Afterwards Askia, the King of Timbuctoo, feigning
friendship unto the two foresaid kings, treacherously slew
them both, and then he waged war against the King
of Kano, whom after a long siege he took, and compelled


him to marry one of his daughters, restoring him again
to his kingdom, conditionally that he should pay to him
the third part of all his tribute."

In the storm thus curtly described we may discern
the ever recurring conditions of Haussa convulsions. The
king, though conquered, was " restored again." The
detail of having to add a daughter of the Askia to his
harem was not onerous. From the Haussa point of view
it would, not unnaturally, be accounted among the
customary compliments of an honourable peace. To
surrender a third of his tribute was more serious, but
to the philosophic Haussa this was but the fortune of
war, and the resident officials whom Askia placed at the
court of Kano would seem to have incommoded no

It is characteristic of the life of Haussaland that the
whole of this important and well-attested episode is
ignored in a chronicle which professes to give a minute
and continuous record of the reigns of the kings. The
name of Songhay is never mentioned. Nor can this
omission be attributed wholly, as might at first be
imagined, to a patriotic desire to ignore an inglorious
chapter of local history. In the accounts which are
given of contemporary local wars we are told frankly
enough when Kano is beaten, and we are allowed to
see the disastrous results of the fighting with Zaria and
Katsena. I incline to believe, and that is why it may,
I think, be properly qualified as characteristic, that the
omission of this chapter of foreign conquest from the
local annals is based on a real indifference to the event.
The net result of the operation was that the King of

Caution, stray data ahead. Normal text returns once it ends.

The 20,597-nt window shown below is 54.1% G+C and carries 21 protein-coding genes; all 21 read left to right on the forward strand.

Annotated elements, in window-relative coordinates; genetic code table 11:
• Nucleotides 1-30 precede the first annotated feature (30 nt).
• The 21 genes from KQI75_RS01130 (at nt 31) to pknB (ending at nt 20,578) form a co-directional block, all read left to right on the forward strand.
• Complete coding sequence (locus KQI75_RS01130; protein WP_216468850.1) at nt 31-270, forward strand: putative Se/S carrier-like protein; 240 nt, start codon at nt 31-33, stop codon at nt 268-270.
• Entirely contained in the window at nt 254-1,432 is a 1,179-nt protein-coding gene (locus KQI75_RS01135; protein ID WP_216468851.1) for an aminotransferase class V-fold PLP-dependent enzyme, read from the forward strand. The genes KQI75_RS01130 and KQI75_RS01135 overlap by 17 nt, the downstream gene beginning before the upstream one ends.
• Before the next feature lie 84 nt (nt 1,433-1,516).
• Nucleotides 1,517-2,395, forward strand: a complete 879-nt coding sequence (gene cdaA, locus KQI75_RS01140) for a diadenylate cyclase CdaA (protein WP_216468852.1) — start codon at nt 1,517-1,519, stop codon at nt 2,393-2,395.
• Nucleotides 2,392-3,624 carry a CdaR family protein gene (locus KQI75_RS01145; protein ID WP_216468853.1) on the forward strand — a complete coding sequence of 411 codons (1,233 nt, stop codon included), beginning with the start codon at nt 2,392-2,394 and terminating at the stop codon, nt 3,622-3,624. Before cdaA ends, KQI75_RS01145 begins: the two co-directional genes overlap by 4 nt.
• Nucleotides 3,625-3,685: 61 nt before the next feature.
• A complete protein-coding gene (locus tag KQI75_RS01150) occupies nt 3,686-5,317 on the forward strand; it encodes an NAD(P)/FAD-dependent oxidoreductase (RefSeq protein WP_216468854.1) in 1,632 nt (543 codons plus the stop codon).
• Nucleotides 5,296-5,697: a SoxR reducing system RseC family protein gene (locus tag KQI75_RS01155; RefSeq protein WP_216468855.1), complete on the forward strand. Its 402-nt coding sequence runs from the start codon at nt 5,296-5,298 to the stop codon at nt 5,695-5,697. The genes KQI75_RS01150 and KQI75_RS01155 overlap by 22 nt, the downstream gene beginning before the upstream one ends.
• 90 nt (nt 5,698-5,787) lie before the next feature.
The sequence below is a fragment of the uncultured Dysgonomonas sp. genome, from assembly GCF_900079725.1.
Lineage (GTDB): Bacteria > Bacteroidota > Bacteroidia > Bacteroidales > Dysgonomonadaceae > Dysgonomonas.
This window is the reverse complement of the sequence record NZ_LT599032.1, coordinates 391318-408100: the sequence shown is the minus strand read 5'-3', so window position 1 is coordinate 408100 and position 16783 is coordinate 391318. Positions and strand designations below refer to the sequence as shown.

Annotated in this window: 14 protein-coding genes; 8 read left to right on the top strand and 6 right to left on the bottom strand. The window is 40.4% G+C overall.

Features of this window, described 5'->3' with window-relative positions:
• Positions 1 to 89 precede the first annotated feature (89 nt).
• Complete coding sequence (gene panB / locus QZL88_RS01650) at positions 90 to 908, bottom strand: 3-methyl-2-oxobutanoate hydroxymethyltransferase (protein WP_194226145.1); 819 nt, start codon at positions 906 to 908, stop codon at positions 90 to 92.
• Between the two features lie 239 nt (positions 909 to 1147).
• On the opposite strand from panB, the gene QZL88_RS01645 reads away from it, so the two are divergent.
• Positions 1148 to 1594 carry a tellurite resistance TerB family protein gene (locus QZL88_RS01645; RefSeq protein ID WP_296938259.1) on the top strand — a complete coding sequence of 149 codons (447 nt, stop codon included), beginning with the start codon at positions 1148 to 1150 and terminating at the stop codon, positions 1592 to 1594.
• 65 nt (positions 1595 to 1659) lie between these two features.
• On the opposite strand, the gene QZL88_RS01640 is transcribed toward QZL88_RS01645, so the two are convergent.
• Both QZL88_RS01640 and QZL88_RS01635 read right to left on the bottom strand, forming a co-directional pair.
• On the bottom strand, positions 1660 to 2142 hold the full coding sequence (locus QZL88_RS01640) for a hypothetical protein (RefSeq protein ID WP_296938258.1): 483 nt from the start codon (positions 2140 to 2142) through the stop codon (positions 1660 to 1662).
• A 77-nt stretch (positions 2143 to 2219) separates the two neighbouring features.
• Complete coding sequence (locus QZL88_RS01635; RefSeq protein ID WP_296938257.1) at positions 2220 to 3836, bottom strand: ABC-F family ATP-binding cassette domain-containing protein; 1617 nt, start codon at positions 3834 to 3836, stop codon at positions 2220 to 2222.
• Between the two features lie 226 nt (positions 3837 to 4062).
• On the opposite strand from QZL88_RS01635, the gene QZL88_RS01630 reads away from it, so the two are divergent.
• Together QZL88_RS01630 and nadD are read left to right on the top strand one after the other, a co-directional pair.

Kano was restored to his kingdom. The conditions
which attached to his restoration were not important in
the eyes of a historian who was acquainted with Zaria
and Katsena, Gober and Bornu, but who knew practi-
cally nothing of the foreign king who reigned at Tim-
buctoo. Local affairs would seem to have been little
affected by the inroad of the Songhay, whose adminis-


tration of these distinct provinces was never much more
than nominal. Therefore, though we know from outside
information the epoch at which the Songhay conquest
must have taken place, the chronicle pursues its narra-
tive as though Songhay had not existed.

In addition to the disputes with Katsena and Zaria,
which, as we know, occasioned the intervention of Askia
the Great, we hear from it of civil war in Kano itself.
A King Jacob, who was taken off the throne by a local
revolution, refused to be reinstated when his generals
had subdued the opposing faction, because he preferred
to devote his life to study. The fortunes of Kano are
very evidently in eclipse. Yet, through several reigns,
we are given no hint of what must have been the pre-
dominating cause. The conquest by Songhay must appa-
rently have taken place during the last years of the
reign of Ahmadu Kesoke, then a very old man. After
Kesoke came Jacob, and then others of no importance.
Durino- the war with Katsena the condition of the pro-
vince became so bad that people could no longer farm
in the open country. They were obliged to take refuge
in the walled towns. The villages were broken up, and
the land was left untilled. The King Abu Bekr, who
had succeeded to Jacob and another dethroned king,
gave himself up to religion. "His throne was uncared
for, and so were his people. But the town was crowded
with priests and learned men, many of whom came, it is
said, from Baghirmi." The next king was more active,
but not more fortunate. In his war with Katsena there
were two great battles, and being outnumbered, "Kano
had to run away, willing or unwilling." The weakness
of Kano provoked a revolution of the southern provinces,
and in the succeeding reign Kororofa, one of the southern
pagan provinces on the right bank of the Benue, invaded
the province of Kano, ravaging all the lesser towns and
getting actually within the walls of Kano. The Katsena
war proceeded at the same time, and the chronicler
sorrowfully narrates that the Katsena and Kororofa wars


"broke the spirit of Kano." "The people had to sit still
and be afraid, and for twenty years they were not able
to go to war."

After this, famine, the not unnatural result of a long
period of war, during which the agricultural population
had been driven from the land, added its desolation to
the miseries of the country. It lasted for eleven years,
and brought the fortunes of Kano to their lowest ebb,
at a moment which must have coincided with the date
of the Moorish conquest in the last decade of the sixteenth




The Moorish conquest, for reasons which will presently
be told, affected the Haussa States so much less than it
affected the more westerly portions of the Soudan that